While the picture quality of the D2 is high, however, the Optoma P2 goes even further. It covers the full DCI-P3 color gamut, roughly 150% more colors than the Rec.709 gamut used by the D2. The P2 also upscales Full HD or lower content to nearly 4K quality. While its native frame rate is lower, the use of PureMotion technology keeps action smooth and free of skips, blurring, and other annoyances.
Better picture quality: Optoma CinemaX P2
The speakers on the Optoma D2 are better than what come installed in most projectors, producing stereo sound and driven by a combined 20 watts of power. With the CinemaX P2, though, you’ll get a whole 40-watt soundbar with two dedicated woofers and twoo full-range drivers. While you’ll still need an external system for full surround sound, the P2 can fill most rooms with balanced sound that has a full low end and a clear mid-range for crisp dialogue.
Better sound: Optoma CinemaX P2
With a lag over 60ms, the Optoma P2 will make fast-paced games frustrating even for casual players. If you want to use your projector for gaming, the CinemaX D2 is the clear best choice. It has an input lag as low as 4ms, paired with a 240Hz frame refresh rate for smooth, lag-free play even on the latest consoles.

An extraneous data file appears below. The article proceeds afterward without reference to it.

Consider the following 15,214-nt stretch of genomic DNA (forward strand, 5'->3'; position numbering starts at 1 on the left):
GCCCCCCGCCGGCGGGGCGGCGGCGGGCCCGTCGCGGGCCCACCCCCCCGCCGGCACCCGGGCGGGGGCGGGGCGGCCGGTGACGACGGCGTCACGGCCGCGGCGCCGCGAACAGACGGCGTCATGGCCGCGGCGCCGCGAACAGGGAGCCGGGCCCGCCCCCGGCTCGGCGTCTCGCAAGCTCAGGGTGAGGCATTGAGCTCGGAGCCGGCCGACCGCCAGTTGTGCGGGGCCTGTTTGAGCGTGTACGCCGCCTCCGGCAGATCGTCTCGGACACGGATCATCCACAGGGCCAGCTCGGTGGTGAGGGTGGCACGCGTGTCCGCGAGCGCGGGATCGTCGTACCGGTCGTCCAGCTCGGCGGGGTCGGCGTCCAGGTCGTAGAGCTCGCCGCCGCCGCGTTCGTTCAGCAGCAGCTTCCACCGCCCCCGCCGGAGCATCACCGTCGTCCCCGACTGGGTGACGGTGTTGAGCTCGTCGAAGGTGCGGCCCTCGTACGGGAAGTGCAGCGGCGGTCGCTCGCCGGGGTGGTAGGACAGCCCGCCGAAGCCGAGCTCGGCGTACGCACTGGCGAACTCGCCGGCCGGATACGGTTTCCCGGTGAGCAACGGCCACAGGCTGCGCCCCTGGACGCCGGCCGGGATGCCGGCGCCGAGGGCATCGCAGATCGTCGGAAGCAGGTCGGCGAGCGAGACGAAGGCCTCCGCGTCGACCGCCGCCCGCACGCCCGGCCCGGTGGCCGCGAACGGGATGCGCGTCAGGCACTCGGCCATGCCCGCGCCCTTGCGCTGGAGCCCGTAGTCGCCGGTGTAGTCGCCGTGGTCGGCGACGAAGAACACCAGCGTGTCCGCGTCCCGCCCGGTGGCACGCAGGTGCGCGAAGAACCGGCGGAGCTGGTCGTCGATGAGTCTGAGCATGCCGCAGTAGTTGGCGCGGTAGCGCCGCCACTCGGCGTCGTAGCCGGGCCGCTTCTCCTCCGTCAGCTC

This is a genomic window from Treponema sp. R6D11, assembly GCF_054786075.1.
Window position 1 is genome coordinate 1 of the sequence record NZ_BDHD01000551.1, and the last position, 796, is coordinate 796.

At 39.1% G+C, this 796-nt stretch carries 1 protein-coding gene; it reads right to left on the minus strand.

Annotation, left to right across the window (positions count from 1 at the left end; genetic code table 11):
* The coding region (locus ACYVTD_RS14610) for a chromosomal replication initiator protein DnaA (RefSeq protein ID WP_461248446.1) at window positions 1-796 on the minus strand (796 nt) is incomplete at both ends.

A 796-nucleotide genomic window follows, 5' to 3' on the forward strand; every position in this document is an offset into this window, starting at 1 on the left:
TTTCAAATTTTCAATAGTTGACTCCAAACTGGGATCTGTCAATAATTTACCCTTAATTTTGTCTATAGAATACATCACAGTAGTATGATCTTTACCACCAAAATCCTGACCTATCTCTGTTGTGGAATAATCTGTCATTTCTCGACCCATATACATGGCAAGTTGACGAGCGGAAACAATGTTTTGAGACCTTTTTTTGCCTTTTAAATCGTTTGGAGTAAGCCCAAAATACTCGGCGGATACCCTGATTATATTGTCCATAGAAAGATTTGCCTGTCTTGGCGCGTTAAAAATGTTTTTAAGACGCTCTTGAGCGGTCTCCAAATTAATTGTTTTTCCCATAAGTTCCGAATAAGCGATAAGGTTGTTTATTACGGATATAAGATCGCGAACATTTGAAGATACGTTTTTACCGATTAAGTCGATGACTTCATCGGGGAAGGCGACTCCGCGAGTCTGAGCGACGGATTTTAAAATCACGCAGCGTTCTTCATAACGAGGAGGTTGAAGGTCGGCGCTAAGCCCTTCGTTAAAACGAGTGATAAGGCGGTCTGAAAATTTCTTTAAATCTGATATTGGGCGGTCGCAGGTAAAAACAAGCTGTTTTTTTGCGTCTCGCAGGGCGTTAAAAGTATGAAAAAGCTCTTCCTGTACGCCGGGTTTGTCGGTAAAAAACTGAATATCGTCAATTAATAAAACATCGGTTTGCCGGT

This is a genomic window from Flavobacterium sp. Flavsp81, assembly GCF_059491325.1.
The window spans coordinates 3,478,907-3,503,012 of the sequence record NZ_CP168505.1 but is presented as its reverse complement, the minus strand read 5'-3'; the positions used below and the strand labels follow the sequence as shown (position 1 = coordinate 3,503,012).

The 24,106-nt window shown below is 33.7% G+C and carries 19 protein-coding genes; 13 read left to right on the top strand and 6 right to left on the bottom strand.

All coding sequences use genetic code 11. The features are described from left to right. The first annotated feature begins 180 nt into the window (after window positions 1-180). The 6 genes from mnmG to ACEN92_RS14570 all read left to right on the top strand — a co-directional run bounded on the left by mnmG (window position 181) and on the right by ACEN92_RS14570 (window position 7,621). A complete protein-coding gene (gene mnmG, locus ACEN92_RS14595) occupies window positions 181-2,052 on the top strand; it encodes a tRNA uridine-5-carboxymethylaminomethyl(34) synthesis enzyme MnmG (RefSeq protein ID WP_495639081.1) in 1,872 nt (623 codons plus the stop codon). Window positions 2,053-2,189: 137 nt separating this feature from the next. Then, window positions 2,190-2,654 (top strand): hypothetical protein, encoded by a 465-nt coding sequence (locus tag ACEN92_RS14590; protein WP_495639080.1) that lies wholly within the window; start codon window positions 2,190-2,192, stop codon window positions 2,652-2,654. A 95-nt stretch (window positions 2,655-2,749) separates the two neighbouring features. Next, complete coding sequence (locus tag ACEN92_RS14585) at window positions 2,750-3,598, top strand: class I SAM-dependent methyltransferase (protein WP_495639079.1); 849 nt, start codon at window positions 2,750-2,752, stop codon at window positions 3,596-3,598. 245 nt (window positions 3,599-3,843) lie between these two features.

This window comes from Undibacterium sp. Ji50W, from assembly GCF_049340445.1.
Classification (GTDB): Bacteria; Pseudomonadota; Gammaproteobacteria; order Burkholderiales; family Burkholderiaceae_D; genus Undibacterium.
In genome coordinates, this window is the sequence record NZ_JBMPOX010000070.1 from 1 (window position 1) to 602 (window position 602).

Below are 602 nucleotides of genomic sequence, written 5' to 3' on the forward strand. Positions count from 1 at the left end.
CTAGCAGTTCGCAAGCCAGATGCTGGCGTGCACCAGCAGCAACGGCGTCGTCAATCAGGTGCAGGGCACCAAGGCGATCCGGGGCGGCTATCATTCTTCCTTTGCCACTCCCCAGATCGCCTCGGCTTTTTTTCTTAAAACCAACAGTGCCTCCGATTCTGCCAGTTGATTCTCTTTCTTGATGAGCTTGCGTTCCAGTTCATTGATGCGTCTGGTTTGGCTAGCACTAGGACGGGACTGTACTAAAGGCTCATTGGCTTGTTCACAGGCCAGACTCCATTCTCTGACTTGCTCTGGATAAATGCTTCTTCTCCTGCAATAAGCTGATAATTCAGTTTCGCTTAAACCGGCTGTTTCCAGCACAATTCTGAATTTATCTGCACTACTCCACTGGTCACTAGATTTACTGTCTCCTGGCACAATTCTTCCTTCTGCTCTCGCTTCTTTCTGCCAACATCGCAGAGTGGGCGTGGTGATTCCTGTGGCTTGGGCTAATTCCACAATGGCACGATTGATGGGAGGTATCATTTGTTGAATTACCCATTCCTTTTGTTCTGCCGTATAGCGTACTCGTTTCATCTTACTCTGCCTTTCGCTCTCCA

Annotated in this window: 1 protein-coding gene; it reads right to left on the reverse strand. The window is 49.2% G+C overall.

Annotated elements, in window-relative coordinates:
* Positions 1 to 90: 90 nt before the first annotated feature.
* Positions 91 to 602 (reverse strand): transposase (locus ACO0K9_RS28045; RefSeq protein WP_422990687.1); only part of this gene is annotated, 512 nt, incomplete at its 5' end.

Better for gaming: Optoma CinemaX D2
Optoma CinemaX D2
The Optoma CinemaX D2 can bring big-screen entertainment into nearly any home. This starts with its ultra-short throw distance, filling a 120-inch screen with just 24 inches of distance. For off-center installations or uneven surfaces, you can use the built-in multi-point geometric correction tool to to eliminate skew and warp and square the image. It also has a Wall Color Adjustment feature, making it a great choice for screen-free installations.
Brightness won’t be an issue, either. The D2 can put out up to 3,000 lumens, enough to maintain a clear picture even in well-lit spaces, with ISF day and night modes that let you quickly adjust the lamp brightess to suit your room.
The rear panel of the Optoma D2 includes 3 eARC HDMI inputs, as well as USB and RS232 inputs and audio outputs. That’s good news for multi-use systems, and the Optoma is made to handle all kinds of entertainment. Its input latency is in the single digits for Full HD gaming, low enough to satisfy even professional players. It also supports two 3D formats (frame packing and frame sequential). Add in the true 4K resolution, advanced Color Management System, and support for HDR10 and HLG, and the D2 can do justice to whatever you play through it.
- True 4K resolution with HDR and HLG
- Full coverage for Rec.709 color gamut